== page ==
The British Columbia Franchises Act
For the first time in British Columbia franchises are now subject to legislation with the enactment of the new Franchises Act (the “Act”) which took effect as of February 1, 2017.
With the enactment of the Act, British Columbia is the sixth Canadian province with franchise legislation, joining Alberta, Manitoba, Ontario, New Brunswick and Prince Edward Island.
The B.C. Government recognizes that franchise purchasers are making a significant investment, however they can sometimes be at a disadvantage when solely relying on the information provided by the company offering the franchise, due to a lack of knowledge, experience, and access to expert advice. The Act helps to rectify this imbalance and support the expansion of franchises by standardizing regulatory requirements, while at the same time encouraging investment in B.C. Franchisors selling franchises in B.C. must now deliver a compliant disclosure document to prospective franchisees at least 14 days before the execution of a franchise agreement or the payment of any consideration in relation to the franchise. This disclosure includes (but in not limited to) a description of the business opportunity itself, a list of all fees and costs a franchisee must pay to acquire and operate the franchised business, details of any litigation involving the franchisor or its affiliates, a description of any territory granted, and a list of existing and former franchisees for prospects to contact for more information. Audited or reviewed financial statements must also be a part of the disclosure package, together with copies of all contracts the prospective franchisee is required to execute.
In addition, the Act imposes retroactive application for certain claims, including damage claims relating to breaches of the duty of fair dealing and the right to associate. This means, as of February 1, 2017, franchisees and franchisors are able to make claims for breaches of the duty of good faith and fair dealing in the performance and enforcement of franchise agreements entered into prior to February 1, 2017.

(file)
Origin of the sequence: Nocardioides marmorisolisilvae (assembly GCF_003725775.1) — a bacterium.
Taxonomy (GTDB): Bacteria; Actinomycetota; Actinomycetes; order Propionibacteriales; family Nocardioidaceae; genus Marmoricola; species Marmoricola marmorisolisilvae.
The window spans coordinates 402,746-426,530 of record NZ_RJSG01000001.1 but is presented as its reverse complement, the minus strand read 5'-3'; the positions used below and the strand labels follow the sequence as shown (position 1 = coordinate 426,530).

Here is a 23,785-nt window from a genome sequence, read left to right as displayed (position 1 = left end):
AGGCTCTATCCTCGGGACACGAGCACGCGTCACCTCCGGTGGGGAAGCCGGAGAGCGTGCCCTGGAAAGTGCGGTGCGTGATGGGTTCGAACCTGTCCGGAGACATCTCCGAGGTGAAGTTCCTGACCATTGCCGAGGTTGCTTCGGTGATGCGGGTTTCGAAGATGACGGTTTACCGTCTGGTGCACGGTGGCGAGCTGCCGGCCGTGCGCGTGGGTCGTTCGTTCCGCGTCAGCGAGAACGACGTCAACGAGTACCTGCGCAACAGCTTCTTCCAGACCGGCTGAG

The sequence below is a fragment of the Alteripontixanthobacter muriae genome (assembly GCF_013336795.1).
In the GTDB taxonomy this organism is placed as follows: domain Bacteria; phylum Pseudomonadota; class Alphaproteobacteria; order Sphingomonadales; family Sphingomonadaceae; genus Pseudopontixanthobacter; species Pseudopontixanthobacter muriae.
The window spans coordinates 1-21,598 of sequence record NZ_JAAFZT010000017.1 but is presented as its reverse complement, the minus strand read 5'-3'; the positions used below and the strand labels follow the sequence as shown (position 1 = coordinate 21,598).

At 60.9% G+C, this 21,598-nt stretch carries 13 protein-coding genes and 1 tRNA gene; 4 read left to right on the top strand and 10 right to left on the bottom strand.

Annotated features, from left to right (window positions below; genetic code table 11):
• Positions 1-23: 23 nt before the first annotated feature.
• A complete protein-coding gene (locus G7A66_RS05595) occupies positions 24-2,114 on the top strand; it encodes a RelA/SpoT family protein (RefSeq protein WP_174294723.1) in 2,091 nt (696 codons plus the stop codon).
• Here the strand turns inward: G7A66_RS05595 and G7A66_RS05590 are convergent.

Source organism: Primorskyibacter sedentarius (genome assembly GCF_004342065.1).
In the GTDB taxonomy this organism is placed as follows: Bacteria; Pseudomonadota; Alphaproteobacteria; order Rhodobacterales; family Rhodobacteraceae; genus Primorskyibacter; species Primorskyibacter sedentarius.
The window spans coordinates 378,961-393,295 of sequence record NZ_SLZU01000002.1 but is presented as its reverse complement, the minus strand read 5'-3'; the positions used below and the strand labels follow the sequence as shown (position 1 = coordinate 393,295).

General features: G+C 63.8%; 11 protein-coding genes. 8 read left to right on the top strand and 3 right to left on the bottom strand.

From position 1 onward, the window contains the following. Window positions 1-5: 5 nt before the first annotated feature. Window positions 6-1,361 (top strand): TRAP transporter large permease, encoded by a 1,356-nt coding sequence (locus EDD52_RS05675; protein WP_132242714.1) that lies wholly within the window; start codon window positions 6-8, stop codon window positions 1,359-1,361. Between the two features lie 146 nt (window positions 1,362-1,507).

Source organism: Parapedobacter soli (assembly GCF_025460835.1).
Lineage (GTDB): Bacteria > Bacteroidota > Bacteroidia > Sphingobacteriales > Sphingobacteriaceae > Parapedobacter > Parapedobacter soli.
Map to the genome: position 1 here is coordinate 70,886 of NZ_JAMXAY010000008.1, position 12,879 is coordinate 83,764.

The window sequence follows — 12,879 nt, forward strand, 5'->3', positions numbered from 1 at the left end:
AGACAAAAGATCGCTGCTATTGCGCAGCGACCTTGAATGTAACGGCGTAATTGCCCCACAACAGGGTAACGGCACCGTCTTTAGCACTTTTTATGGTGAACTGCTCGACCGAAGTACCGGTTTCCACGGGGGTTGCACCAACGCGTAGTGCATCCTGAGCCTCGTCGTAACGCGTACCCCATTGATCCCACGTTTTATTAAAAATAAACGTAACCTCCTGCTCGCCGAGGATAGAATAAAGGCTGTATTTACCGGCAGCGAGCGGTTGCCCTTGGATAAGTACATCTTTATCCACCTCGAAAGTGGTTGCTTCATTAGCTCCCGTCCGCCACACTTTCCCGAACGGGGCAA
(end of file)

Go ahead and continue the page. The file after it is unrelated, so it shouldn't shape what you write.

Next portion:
Below is a brief summary of the main provisions of the Act.
Application - the Act applies to any franchise agreement entered into and to any renewal or extension of a franchise agreement that was entered into before, on or after the Act comes into force.
Fair Dealing - a duty of fair dealing, which includes acting in good faith and with reasonable commercial standards, is imposed on both the franchisor and the franchisee in the performance and enactment of a franchise agreement.
Right to Associate – a franchisee may associate with other franchisees and may form or join an organization of franchisees.
A franchisor and a franchisor's associate must not, directly or indirectly, penalize, attempt to penalize or threaten to penalize a franchisee for associating with other franchisees, or for forming or joining an organization of franchisees.
Disclosure – a franchisor must provide a prospective franchisee with a disclosure document including financial and other relevant information about the franchise at least 14 days before the signing of the franchise agreement and the payment of any consideration.
Right of Rescission – conditions are set for the franchisee to rescind a franchise agreement upon a franchisor’s failure to provide satisfactory disclosure.
Damages - if the franchisee suffers a loss because of a misrepresentation in a disclosure document or in a statement of a material change, or as a result of a franchisor’s failure to comply with the provisions of the Act dealing with disclosure requirements in respect of material change, then the franchisee has a right of action against the franchisor, the franchisor’s broker, the franchisor’s associate and everyone who signed the disclosure document.
Attempt to Affect Jurisdiction Void - provides that a provision in the franchise agreement to restrict the application of the law of the province is void with respect to claims arising under a franchise document to which this Act will apply, including in respect of arbitration.
In conclusion, the Act is intended to benefit franchisors by continuing to establish uniform regulatory regimes across Canada and standardize franchise practices already followed by more sophisticated franchisors. Likewise, the Act will provide appropriate and needed legal protection to B.C. franchisees who are typically small business operators.
View the full text of the British Columbia Franch1ises Act.
Natalia M. Velletta is an Articled Student at Velletta & Company. Before pursuing her passion for law, Natalia attended the University of Victoria where she obtained her undergraduate degree in Education. Natalia also worked for the Government of British Columbia under the Superintendent of Motor Vehicles.